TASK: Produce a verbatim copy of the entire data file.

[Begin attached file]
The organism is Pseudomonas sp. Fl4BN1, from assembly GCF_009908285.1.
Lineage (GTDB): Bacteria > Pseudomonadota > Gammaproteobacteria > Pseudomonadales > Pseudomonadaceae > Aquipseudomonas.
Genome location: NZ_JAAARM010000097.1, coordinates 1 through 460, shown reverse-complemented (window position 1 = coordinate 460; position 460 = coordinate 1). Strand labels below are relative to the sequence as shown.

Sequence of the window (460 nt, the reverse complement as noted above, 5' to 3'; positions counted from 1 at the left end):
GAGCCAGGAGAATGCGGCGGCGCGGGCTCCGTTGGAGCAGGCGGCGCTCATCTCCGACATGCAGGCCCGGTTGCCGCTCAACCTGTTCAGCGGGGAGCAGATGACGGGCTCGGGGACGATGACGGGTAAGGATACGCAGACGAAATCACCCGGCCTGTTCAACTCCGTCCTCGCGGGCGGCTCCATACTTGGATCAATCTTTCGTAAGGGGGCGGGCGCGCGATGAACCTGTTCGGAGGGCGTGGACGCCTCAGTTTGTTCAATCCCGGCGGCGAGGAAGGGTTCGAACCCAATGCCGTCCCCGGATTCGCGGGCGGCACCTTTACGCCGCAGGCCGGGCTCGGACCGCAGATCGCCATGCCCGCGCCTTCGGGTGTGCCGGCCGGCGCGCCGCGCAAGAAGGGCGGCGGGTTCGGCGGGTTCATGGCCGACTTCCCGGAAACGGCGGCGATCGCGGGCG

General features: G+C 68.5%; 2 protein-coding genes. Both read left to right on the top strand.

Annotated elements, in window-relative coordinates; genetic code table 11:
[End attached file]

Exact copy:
The organism is Pseudomonas sp. Fl4BN1, from assembly GCF_009908285.1.
Lineage (GTDB): Bacteria > Pseudomonadota > Gammaproteobacteria > Pseudomonadales > Pseudomonadaceae > Aquipseudomonas.
Genome location: NZ_JAAARM010000097.1, coordinates 1 through 460, shown reverse-complemented (window position 1 = coordinate 460; position 460 = coordinate 1). Strand labels below are relative to the sequence as shown.

Sequence of the window (460 nt, the reverse complement as noted above, 5' to 3'; positions counted from 1 at the left end):
GAGCCAGGAGAATGCGGCGGCGCGGGCTCCGTTGGAGCAGGCGGCGCTCATCTCCGACATGCAGGCCCGGTTGCCGCTCAACCTGTTCAGCGGGGAGCAGATGACGGGCTCGGGGACGATGACGGGTAAGGATACGCAGACGAAATCACCCGGCCTGTTCAACTCCGTCCTCGCGGGCGGCTCCATACTTGGATCAATCTTTCGTAAGGGGGCGGGCGCGCGATGAACCTGTTCGGAGGGCGTGGACGCCTCAGTTTGTTCAATCCCGGCGGCGAGGAAGGGTTCGAACCCAATGCCGTCCCCGGATTCGCGGGCGGCACCTTTACGCCGCAGGCCGGGCTCGGACCGCAGATCGCCATGCCCGCGCCTTCGGGTGTGCCGGCCGGCGCGCCGCGCAAGAAGGGCGGCGGGTTCGGCGGGTTCATGGCCGACTTCCCGGAAACGGCGGCGATCGCGGGCG

General features: G+C 68.5%; 2 protein-coding genes. Both read left to right on the top strand.

Annotated elements, in window-relative coordinates; genetic code table 11: